Knox County Schools Superintendent Jim McIntyre said that while he shared with school board members the substance of an independent audit by Stansell Electric Co. that found major deficiencies at Powell Middle School and Hardin Valley Academy, he did not give them the full audit to review. School board members said they don’t remember being told at all and they want answers about what happened. “I just find this appalling that apparently this was going on and the board was not informed of it,” board member Mike McMillan said.
Think for a moment about the individuals who have dramatically influenced your life. Our guess is that somewhere on your list is a great teacher — someone who pushed and challenged you to learn new and important skills that you have used throughout your life. If we want Tennessee to be the best state in our nation to live, work and play, we must stay focused on ensuring that effective teaching is happening in every classroom in our state. The past few years have marked the beginning of a dramatic turnaround in Tennessee public education. In 2012, our students made the most academic progress in state history. Fifty-five thousand more students in Tennessee are proficient or advanced in math, and 38,000 more students are proficient in science compared with just two years ago.
Though Amazon finally agreed to begin collecting Tennessee’s sales taxes in 2014, the company long avoided and aggressively contested that responsibility. So the notices that Amazon has begun sending its Volunteer state customers to remind them of their legal duty to send the sales taxes they owe to the state treasurer will likely come as a surprise to many. The company’s interim step towards a fair tax policy may be wasted motion in too many instances — many purchasers just won’t pay a tax that isn’t collected at the point of purchase — but at least it points in the right direction. Amazon, eBay, Overstock and other online retailers should always have been required to collect state sales taxes, just as their bricks-and-mortar competitors do.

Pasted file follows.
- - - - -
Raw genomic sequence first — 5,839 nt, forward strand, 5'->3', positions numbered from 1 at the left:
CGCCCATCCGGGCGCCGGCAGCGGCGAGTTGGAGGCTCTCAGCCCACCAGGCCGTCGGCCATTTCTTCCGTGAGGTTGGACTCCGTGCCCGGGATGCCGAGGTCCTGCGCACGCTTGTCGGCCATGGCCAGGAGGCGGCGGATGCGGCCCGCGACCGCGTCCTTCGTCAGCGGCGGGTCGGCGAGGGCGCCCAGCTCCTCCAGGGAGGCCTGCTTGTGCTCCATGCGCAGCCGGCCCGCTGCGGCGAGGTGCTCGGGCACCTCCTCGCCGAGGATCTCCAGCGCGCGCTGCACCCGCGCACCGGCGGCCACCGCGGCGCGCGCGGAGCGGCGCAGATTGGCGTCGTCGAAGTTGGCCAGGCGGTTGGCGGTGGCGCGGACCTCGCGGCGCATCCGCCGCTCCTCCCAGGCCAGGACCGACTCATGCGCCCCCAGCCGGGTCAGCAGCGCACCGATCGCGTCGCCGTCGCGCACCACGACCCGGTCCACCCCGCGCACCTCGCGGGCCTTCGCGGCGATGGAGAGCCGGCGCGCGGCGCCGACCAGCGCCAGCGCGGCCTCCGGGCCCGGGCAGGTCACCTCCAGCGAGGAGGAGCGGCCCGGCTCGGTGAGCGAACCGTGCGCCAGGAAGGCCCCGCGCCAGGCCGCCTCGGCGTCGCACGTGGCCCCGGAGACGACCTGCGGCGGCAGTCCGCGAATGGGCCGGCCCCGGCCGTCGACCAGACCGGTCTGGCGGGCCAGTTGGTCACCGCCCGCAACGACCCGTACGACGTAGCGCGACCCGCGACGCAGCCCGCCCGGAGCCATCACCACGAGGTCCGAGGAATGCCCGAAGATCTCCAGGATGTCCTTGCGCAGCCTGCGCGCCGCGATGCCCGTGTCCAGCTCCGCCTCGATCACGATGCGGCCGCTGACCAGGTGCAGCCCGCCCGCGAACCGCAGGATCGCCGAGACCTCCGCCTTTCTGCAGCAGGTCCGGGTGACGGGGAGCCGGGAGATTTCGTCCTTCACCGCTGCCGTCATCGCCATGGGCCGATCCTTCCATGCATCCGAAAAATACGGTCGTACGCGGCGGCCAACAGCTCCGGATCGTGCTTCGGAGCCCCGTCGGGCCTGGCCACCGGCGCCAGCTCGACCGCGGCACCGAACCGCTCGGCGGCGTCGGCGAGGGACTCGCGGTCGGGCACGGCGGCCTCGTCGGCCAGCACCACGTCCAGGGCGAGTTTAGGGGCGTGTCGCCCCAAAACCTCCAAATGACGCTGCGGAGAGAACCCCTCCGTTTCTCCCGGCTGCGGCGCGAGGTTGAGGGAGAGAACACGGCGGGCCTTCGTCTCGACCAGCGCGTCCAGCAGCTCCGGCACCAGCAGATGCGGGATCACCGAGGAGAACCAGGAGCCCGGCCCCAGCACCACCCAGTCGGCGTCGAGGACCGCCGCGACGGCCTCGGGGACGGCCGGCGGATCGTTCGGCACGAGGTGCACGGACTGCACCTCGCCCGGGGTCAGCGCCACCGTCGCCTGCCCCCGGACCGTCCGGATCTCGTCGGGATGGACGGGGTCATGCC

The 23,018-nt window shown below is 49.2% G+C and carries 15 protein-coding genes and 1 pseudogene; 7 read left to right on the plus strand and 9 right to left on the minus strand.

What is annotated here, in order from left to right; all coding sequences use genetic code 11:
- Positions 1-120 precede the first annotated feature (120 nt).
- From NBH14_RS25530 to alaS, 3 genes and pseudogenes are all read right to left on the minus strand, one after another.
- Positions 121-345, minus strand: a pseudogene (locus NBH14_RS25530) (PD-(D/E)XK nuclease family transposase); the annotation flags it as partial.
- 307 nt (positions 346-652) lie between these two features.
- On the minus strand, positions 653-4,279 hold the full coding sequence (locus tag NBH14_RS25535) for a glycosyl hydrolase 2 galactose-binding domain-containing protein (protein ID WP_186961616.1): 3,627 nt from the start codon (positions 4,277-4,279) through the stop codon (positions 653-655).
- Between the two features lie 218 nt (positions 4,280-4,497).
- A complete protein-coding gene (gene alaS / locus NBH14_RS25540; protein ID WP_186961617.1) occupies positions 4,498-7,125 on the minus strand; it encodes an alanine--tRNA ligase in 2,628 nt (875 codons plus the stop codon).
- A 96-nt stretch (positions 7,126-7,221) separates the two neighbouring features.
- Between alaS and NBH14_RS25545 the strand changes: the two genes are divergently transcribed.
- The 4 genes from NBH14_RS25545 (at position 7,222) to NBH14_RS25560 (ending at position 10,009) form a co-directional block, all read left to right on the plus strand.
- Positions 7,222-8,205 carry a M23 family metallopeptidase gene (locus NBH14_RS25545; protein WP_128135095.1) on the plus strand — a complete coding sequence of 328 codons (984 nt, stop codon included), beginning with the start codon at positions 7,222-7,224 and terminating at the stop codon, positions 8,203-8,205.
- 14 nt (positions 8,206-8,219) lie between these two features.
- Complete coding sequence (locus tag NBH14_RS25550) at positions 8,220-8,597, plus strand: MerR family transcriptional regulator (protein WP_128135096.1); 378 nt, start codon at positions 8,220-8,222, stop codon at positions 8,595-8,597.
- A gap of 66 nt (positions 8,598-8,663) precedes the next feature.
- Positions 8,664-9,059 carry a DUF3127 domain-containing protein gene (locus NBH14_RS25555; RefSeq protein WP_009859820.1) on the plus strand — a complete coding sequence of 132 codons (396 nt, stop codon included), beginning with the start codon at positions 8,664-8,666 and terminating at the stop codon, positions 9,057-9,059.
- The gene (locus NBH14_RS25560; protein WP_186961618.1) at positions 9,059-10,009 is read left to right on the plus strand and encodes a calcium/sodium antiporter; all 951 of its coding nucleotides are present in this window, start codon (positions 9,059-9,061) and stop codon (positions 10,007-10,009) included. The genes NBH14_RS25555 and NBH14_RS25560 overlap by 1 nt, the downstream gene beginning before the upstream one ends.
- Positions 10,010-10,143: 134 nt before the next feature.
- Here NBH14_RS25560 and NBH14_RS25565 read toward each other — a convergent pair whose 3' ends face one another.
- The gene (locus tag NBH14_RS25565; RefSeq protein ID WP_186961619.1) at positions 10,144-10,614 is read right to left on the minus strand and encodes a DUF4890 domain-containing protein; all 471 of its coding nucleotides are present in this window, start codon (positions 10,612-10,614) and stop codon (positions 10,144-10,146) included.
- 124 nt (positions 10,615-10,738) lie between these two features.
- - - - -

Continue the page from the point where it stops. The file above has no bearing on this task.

It was a nice try, tax reformers. But a state income tax, to borrow a song lyric from Taylor Swift, is never ever ever going to happen in Tennessee. Bank on that. A national group put out a report last week that said Tennessee’s tax structure is fundamentally flawed because it puts a greater percentage of the burden on families who make less than $17,000 a year. It ranked Tennessee in its “terrible 10” group of states. The affiliated local organization, Tennesseans for Fair Taxation, has long advocated for a personal income tax. Read the postcard: The state legislature has been there. Done that. Got the T-shirt. They are going in the exact opposite direction.
In the most prosperous of times, citizens should not have to tolerate fraud, waste or abuse of government funds. That’s even more important during economically-challenging periods like the one we are living through now. Tennesseans simply can’t afford to have their hard-earned tax dollars spent on anything other than government services that are provided in the most effective and efficient manner possible. The Tennessee Comptroller’s Office has long been committed to bringing attention to cases in which public funds are being misused. For more than three decades, the office has relied on the help of citizens who provide tips to a toll-free telephone hotline.
Close cooperation and communication between the Jackson-Madison County School System and law enforcement is making a difference. Schools must be kept safe, and students who might get caught up in gangs or other destructive behaviors need intervention and help. The success of these efforts, teacher training and constant vigilance not only keep schools safer, they ensure more student learning. In 2011, local law enforcement and school officials began working together to fend off gang activity in Jackson-Madison County Schools. Thanks to these efforts, for example, North Side High School discipline referrals are down 67 percent this school year, according to North Side Principal Ricky Catlett.